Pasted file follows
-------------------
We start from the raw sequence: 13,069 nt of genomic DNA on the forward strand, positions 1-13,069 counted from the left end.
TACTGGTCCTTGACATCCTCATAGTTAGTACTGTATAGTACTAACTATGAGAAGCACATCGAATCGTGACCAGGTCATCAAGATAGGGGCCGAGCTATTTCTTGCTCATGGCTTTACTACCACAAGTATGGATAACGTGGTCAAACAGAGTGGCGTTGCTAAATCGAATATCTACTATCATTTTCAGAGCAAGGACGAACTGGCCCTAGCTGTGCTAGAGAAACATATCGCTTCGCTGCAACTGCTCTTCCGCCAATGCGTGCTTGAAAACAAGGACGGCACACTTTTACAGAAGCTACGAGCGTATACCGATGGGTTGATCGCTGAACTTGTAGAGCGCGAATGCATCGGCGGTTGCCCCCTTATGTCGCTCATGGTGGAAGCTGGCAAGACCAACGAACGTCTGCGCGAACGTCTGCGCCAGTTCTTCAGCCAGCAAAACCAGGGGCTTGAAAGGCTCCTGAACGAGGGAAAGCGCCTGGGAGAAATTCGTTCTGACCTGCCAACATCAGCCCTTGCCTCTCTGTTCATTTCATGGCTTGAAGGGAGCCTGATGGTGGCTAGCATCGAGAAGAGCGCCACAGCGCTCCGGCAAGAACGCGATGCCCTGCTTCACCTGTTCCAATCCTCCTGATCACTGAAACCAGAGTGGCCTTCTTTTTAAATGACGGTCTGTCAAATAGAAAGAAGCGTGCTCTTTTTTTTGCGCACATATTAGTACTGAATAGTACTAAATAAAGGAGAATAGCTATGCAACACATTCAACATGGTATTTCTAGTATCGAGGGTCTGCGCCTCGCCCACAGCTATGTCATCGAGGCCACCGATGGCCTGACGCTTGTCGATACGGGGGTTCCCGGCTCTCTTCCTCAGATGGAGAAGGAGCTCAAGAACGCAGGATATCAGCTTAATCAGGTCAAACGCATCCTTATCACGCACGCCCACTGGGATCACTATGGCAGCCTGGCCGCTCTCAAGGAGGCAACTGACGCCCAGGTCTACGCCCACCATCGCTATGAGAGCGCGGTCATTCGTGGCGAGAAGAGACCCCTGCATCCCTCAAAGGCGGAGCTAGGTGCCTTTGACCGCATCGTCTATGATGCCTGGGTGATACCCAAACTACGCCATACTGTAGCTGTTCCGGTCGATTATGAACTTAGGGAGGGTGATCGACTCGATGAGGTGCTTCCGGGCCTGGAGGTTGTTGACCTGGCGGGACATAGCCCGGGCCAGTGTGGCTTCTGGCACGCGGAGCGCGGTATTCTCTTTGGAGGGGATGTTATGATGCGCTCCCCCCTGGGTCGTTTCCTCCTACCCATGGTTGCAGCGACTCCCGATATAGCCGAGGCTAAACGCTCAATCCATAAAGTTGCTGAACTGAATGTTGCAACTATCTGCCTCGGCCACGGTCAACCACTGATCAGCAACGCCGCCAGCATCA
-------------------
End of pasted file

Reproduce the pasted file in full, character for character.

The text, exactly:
We start from the raw sequence: 13,069 nt of genomic DNA on the forward strand, positions 1-13,069 counted from the left end.
TACTGGTCCTTGACATCCTCATAGTTAGTACTGTATAGTACTAACTATGAGAAGCACATCGAATCGTGACCAGGTCATCAAGATAGGGGCCGAGCTATTTCTTGCTCATGGCTTTACTACCACAAGTATGGATAACGTGGTCAAACAGAGTGGCGTTGCTAAATCGAATATCTACTATCATTTTCAGAGCAAGGACGAACTGGCCCTAGCTGTGCTAGAGAAACATATCGCTTCGCTGCAACTGCTCTTCCGCCAATGCGTGCTTGAAAACAAGGACGGCACACTTTTACAGAAGCTACGAGCGTATACCGATGGGTTGATCGCTGAACTTGTAGAGCGCGAATGCATCGGCGGTTGCCCCCTTATGTCGCTCATGGTGGAAGCTGGCAAGACCAACGAACGTCTGCGCGAACGTCTGCGCCAGTTCTTCAGCCAGCAAAACCAGGGGCTTGAAAGGCTCCTGAACGAGGGAAAGCGCCTGGGAGAAATTCGTTCTGACCTGCCAACATCAGCCCTTGCCTCTCTGTTCATTTCATGGCTTGAAGGGAGCCTGATGGTGGCTAGCATCGAGAAGAGCGCCACAGCGCTCCGGCAAGAACGCGATGCCCTGCTTCACCTGTTCCAATCCTCCTGATCACTGAAACCAGAGTGGCCTTCTTTTTAAATGACGGTCTGTCAAATAGAAAGAAGCGTGCTCTTTTTTTTGCGCACATATTAGTACTGAATAGTACTAAATAAAGGAGAATAGCTATGCAACACATTCAACATGGTATTTCTAGTATCGAGGGTCTGCGCCTCGCCCACAGCTATGTCATCGAGGCCACCGATGGCCTGACGCTTGTCGATACGGGGGTTCCCGGCTCTCTTCCTCAGATGGAGAAGGAGCTCAAGAACGCAGGATATCAGCTTAATCAGGTCAAACGCATCCTTATCACGCACGCCCACTGGGATCACTATGGCAGCCTGGCCGCTCTCAAGGAGGCAACTGACGCCCAGGTCTACGCCCACCATCGCTATGAGAGCGCGGTCATTCGTGGCGAGAAGAGACCCCTGCATCCCTCAAAGGCGGAGCTAGGTGCCTTTGACCGCATCGTCTATGATGCCTGGGTGATACCCAAACTACGCCATACTGTAGCTGTTCCGGTCGATTATGAACTTAGGGAGGGTGATCGACTCGATGAGGTGCTTCCGGGCCTGGAGGTTGTTGACCTGGCGGGACATAGCCCGGGCCAGTGTGGCTTCTGGCACGCGGAGCGCGGTATTCTCTTTGGAGGGGATGTTATGATGCGCTCCCCCCTGGGTCGTTTCCTCCTACCCATGGTTGCAGCGACTCCCGATATAGCCGAGGCTAAACGCTCAATCCATAAAGTTGCTGAACTGAATGTTGCAACTATCTGCCTCGGCCACGGTCAACCACTGATCAGCAACGCCGCCAGCATCA